“Rouhani’s first month in office offers a blueprint of his style of governance,” says Mr. Vaez of the ICG. “He made his priorities clear early on by standing his ground on key cabinet choices, while demonstrating his ability to compromise by ceding ground on other ministerial posts.”
Rouhani won most of the key battles, including getting veteran diplomat Mohammad Javad Zarifconfirmed as foreign minister. Mr. Zarif has spent more than half his life in the US, has been involved in several US-Iran exchanges, and has even been accused of being too close to America. He also deployed the US-educated former foreign minister, Ali Akbar Salehi, to run the Atomic Energy Organization of Iran. And he replaced conservative Saeed Jalili as head of Iran’s Supreme National Security Council with Ali Shamkhani, a moderate former defense minister who, as an ethnic Arab, repaired Iran’s relations with Saudi Arabia in 2000.
“You can’t find better than these three. In the current situation for Iran you can’t imagine anyone better,” Mousavian says.
Introducing Zarif during confirmation hearings in August, Rouhani said an “important message” of his election victory was “rethinking foreign policy. This doesn’t mean changes in principles and foundations but in actions.”
“Foreign policy is not about propaganda,” Rouhani said. “We should be assertive about our national interests, but what we say must be fair, accurate, and logical.”
“The signals of his speeches, his statements, the tweets from Mr. Zarif on congratulating Jews [on the Jewish new year] and condemning Holocaust denial – these are really very clear signals where [Rouhani] wants to go,” Mousavian says.
The hearings were dominated by lawmakers’ focus on how ministerial candidates behaved during the disputed 2009 presidential election and its violent aftermath – a period called “the sedition” in hard-line circles.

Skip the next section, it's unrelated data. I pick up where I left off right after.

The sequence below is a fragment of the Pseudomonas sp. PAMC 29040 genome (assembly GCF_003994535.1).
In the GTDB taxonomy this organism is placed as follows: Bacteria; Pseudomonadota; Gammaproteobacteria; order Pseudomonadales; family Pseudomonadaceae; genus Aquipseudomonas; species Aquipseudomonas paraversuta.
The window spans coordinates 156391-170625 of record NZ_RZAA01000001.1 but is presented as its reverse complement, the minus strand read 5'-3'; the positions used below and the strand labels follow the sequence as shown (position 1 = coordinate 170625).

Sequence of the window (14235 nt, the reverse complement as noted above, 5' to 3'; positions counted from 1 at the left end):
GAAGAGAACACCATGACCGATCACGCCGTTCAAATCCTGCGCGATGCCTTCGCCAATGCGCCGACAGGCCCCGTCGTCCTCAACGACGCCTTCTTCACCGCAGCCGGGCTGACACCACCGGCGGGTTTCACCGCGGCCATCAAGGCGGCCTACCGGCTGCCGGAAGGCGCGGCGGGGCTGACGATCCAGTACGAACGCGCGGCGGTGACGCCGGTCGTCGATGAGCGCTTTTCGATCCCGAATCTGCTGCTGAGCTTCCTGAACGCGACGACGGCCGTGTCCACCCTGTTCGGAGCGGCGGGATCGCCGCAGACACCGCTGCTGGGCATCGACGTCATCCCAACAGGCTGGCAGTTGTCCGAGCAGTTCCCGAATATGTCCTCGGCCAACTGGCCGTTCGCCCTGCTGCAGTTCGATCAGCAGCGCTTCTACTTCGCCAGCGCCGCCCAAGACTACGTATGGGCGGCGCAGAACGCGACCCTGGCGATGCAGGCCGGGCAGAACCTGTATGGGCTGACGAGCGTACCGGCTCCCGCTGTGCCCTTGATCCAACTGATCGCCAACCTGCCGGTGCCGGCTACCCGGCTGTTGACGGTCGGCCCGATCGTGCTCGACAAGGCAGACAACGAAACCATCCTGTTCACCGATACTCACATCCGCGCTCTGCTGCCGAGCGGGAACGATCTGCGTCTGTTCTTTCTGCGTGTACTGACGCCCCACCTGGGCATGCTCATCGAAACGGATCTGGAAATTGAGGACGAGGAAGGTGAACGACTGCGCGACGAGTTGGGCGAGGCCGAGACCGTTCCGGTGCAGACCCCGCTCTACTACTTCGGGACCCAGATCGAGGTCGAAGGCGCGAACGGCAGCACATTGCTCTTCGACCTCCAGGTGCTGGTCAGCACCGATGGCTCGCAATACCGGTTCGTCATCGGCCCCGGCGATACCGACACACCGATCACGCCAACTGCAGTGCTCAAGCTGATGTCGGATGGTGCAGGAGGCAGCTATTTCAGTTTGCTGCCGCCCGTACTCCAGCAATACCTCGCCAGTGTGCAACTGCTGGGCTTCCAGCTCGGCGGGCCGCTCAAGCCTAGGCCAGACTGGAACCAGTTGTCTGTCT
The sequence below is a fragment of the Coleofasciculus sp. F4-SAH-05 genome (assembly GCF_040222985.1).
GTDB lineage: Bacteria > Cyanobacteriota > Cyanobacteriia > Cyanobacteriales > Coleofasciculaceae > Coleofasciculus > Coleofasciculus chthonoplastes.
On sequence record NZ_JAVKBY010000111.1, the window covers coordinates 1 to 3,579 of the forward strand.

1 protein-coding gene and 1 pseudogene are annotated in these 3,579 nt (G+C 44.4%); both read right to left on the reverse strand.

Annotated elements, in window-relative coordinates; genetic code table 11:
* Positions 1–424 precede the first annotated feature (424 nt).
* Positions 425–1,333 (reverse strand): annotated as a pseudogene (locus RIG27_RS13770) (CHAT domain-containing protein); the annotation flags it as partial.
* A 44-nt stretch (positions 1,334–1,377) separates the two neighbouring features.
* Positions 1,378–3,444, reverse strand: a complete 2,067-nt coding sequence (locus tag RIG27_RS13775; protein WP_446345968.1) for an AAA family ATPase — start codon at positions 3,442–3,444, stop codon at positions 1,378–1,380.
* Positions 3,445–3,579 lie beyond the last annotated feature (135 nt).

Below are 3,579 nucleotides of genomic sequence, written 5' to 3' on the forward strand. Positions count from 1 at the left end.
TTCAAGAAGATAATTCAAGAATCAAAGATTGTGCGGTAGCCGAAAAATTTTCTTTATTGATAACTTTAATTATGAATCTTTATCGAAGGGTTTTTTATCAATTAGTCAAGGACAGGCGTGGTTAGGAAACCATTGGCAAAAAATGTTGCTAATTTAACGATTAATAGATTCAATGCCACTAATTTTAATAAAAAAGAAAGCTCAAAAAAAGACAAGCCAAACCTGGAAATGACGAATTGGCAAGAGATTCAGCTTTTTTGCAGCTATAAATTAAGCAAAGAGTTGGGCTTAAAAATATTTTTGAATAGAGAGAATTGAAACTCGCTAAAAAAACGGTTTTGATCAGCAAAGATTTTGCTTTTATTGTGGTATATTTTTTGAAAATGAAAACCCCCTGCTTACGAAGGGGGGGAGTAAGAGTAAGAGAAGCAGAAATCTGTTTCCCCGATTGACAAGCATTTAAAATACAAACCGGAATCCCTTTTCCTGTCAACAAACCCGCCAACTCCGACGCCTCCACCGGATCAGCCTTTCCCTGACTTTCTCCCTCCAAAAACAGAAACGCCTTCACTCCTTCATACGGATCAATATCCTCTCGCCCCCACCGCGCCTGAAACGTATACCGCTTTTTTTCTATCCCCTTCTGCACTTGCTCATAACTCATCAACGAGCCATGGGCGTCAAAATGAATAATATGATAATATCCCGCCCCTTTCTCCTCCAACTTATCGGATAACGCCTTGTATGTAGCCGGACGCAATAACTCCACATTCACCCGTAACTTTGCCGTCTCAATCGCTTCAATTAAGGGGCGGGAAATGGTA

“What made the broadcast hearings fascinating was the gradual public realization that the [hard-line] folks who have led Iran into disaster are now sitting in judgment of the folks the electorate voted for,” wrote Farideh Farhi, an Iran expert at the University of Hawaii, in an analysis last month on LobeLog.com, a Middle East policy website.
“They were voted in precisely because they promised to run the country with managerial expertise and to loosen the grip of ideology in decisionmaking,” Mr. Farhi said. Indeed, this is an administration with a foreign-affairs strategy of trying to shift Iran’s stance from constant confrontation to cooperation.
“For the first time in the history of the Islamic Republic of Iran, a government has taken office with a clear slogan in foreign policy and [the president and foreign minister] have extensive knowledge and proven expertise,” wrote Alireza Shams Lahijani, an international relations specialist, on the Iranian Diplomacy website.
How this affects the international order will start to become clear at the UN, although the crisis in Syria is already testing Rouhani’s avowed pragmatism after barely a month at the helm. “The fundamental principles are clear, but the way ahead is rutted and challenging,” Mr. Lahijani wrote. “The expectations of [Rouhani and Zarif] are reasonably or unreasonably high; something that might cause problems for them.”